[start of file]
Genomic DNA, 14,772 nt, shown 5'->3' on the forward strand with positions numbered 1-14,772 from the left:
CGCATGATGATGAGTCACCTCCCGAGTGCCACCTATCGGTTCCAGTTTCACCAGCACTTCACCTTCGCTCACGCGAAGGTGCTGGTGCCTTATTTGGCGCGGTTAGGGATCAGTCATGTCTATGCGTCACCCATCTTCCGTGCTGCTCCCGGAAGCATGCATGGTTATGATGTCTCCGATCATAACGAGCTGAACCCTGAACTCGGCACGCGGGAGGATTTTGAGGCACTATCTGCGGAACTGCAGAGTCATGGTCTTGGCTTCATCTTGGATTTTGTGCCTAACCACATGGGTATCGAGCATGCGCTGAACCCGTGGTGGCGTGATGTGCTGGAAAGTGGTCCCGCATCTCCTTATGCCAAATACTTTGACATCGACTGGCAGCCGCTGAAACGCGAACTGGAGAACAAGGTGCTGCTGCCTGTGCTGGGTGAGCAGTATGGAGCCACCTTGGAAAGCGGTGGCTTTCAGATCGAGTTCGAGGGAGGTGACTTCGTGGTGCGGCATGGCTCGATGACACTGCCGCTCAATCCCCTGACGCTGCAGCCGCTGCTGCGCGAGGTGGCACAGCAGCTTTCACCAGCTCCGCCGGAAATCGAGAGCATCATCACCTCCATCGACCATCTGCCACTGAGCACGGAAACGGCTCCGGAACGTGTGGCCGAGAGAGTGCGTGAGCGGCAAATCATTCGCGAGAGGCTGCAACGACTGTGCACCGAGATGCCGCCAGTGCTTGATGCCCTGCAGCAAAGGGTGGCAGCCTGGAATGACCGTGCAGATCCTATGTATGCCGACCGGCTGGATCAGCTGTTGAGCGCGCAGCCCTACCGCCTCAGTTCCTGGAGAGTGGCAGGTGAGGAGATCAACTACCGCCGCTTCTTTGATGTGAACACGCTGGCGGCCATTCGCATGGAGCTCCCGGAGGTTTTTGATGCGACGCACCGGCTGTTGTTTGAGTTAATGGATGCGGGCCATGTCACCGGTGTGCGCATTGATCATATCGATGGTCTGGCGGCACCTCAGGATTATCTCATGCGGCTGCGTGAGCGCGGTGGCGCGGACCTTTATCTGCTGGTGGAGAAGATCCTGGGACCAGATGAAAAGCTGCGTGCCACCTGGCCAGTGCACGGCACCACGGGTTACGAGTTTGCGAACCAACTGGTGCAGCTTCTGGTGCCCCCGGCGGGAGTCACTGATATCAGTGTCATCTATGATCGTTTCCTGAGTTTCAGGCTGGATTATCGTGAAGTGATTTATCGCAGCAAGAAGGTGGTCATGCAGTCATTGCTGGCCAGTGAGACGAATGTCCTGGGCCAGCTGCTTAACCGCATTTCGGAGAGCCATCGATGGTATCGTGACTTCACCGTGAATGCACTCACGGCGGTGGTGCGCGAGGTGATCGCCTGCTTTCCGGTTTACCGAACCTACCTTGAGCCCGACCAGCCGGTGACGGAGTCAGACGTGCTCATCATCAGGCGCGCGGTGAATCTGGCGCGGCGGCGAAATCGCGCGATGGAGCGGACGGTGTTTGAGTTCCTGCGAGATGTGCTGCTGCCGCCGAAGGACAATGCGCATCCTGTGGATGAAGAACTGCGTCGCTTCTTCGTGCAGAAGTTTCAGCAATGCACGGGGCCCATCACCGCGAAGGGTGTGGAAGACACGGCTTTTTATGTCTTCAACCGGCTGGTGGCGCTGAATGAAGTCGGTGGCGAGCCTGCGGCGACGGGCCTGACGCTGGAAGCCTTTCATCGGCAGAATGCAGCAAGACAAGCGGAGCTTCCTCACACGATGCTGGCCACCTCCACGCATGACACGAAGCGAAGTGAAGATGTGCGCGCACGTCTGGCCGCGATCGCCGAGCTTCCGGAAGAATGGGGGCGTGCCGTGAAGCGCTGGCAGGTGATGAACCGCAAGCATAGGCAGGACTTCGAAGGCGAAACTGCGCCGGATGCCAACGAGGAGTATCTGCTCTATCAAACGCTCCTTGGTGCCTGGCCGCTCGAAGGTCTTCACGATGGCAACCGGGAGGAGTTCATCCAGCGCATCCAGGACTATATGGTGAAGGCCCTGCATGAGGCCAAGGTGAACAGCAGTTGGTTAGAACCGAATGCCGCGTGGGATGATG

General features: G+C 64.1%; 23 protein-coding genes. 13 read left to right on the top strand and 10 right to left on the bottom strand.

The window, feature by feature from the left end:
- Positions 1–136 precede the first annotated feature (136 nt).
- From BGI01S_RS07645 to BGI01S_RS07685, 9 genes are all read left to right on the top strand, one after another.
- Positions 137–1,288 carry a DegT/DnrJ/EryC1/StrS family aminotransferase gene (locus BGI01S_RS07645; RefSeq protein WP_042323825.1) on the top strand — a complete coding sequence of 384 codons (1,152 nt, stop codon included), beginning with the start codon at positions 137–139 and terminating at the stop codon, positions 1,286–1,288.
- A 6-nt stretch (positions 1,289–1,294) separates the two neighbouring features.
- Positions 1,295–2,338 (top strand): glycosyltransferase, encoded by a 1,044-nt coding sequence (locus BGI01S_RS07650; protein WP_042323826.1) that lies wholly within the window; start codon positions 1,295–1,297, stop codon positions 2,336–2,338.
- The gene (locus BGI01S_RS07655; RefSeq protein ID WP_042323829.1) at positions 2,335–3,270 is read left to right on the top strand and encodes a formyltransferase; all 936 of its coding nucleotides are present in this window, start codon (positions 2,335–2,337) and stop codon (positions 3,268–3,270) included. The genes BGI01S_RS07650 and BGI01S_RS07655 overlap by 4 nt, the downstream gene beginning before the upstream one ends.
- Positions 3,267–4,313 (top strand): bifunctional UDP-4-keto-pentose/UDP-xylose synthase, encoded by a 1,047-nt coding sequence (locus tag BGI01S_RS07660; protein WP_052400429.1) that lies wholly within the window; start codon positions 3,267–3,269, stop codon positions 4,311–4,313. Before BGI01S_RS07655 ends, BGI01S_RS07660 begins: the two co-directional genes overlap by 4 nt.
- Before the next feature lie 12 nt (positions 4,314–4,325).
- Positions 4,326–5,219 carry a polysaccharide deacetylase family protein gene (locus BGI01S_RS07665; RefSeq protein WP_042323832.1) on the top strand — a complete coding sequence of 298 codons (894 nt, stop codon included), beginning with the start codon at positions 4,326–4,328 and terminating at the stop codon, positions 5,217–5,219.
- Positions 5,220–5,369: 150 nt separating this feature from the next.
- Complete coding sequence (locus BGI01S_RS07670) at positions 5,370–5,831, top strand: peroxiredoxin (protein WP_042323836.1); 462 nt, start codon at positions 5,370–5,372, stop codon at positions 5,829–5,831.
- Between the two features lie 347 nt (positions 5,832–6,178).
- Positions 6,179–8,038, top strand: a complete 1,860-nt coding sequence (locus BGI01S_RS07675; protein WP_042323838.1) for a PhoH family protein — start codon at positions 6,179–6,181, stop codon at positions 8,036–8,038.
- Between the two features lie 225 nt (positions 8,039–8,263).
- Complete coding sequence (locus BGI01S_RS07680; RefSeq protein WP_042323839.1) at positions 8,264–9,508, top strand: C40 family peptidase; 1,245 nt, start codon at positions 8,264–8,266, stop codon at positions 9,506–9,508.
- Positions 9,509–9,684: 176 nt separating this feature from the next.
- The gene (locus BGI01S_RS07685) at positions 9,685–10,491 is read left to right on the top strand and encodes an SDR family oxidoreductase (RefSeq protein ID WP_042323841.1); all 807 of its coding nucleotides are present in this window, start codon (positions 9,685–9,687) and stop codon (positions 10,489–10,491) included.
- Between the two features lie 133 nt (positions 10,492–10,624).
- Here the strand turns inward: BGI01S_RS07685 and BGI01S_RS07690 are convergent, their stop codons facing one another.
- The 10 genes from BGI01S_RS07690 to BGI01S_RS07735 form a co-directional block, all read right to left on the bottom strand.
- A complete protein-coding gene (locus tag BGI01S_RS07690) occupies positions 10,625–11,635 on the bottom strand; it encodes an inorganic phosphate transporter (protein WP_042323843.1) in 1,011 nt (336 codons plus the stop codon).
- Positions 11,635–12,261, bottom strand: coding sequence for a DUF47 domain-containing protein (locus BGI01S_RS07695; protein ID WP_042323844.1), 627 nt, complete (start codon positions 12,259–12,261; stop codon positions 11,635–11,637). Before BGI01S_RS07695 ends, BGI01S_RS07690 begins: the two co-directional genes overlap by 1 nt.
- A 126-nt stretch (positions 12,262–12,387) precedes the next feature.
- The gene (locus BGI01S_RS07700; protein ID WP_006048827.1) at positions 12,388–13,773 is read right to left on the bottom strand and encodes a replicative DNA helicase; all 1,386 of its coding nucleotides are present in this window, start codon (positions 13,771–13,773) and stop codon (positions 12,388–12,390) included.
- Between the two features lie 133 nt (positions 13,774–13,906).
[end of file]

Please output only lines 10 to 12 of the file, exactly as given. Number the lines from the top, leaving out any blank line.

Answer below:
- The gene (locus BGI01S_RS07655; RefSeq protein ID WP_042323829.1) at positions 2,335–3,270 is read left to right on the top strand and encodes a formyltransferase; all 936 of its coding nucleotides are present in this window, start codon (positions 2,335–2,337) and stop codon (positions 3,268–3,270) included. The genes BGI01S_RS07650 and BGI01S_RS07655 overlap by 4 nt, the downstream gene beginning before the upstream one ends.
- Positions 3,267–4,313 (top strand): bifunctional UDP-4-keto-pentose/UDP-xylose synthase, encoded by a 1,047-nt coding sequence (locus tag BGI01S_RS07660; protein WP_052400429.1) that lies wholly within the window; start codon positions 3,267–3,269, stop codon positions 4,311–4,313. Before BGI01S_RS07655 ends, BGI01S_RS07660 begins: the two co-directional genes overlap by 4 nt.
- Before the next feature lie 12 nt (positions 4,314–4,325).